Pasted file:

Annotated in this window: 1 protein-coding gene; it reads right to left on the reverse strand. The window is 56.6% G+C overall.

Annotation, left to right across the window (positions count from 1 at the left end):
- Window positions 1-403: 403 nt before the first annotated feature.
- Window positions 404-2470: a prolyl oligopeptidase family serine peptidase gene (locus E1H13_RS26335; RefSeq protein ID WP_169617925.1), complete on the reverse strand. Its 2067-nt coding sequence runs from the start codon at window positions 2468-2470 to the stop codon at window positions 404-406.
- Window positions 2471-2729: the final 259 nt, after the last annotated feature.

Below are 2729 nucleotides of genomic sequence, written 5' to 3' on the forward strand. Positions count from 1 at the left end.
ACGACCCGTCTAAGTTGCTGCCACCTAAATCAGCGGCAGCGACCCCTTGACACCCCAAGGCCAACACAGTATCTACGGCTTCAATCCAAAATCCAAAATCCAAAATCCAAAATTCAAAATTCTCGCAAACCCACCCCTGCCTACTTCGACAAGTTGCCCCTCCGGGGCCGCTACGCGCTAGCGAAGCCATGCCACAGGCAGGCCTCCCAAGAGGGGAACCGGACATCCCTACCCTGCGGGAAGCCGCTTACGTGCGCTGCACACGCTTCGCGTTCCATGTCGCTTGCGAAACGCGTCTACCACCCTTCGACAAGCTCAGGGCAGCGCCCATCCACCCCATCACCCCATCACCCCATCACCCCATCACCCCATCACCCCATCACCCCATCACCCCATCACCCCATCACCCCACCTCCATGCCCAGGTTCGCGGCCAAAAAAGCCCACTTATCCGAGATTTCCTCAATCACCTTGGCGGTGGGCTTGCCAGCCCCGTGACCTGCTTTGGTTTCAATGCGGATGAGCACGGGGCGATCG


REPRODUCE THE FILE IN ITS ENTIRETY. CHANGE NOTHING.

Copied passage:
Annotated in this window: 1 protein-coding gene; it reads right to left on the reverse strand. The window is 56.6% G+C overall.

Annotation, left to right across the window (positions count from 1 at the left end):
- Window positions 1-403: 403 nt before the first annotated feature.
- Window positions 404-2470: a prolyl oligopeptidase family serine peptidase gene (locus E1H13_RS26335; RefSeq protein ID WP_169617925.1), complete on the reverse strand. Its 2067-nt coding sequence runs from the start codon at window positions 2468-2470 to the stop codon at window positions 404-406.
- Window positions 2471-2729: the final 259 nt, after the last annotated feature.

Below are 2729 nucleotides of genomic sequence, written 5' to 3' on the forward strand. Positions count from 1 at the left end.
ACGACCCGTCTAAGTTGCTGCCACCTAAATCAGCGGCAGCGACCCCTTGACACCCCAAGGCCAACACAGTATCTACGGCTTCAATCCAAAATCCAAAATCCAAAATCCAAAATTCAAAATTCTCGCAAACCCACCCCTGCCTACTTCGACAAGTTGCCCCTCCGGGGCCGCTACGCGCTAGCGAAGCCATGCCACAGGCAGGCCTCCCAAGAGGGGAACCGGACATCCCTACCCTGCGGGAAGCCGCTTACGTGCGCTGCACACGCTTCGCGTTCCATGTCGCTTGCGAAACGCGTCTACCACCCTTCGACAAGCTCAGGGCAGCGCCCATCCACCCCATCACCCCATCACCCCATCACCCCATCACCCCATCACCCCATCACCCCATCACCCCATCACCCCATCACCCCACCTCCATGCCCAGGTTCGCGGCCAAAAAAGCCCACTTATCCGAGATTTCCTCAATCACCTTGGCGGTGGGCTTGCCAGCCCCGTGACCTGCTTTGGTTTCAATGCGGATGAGCACGGGGCGATCG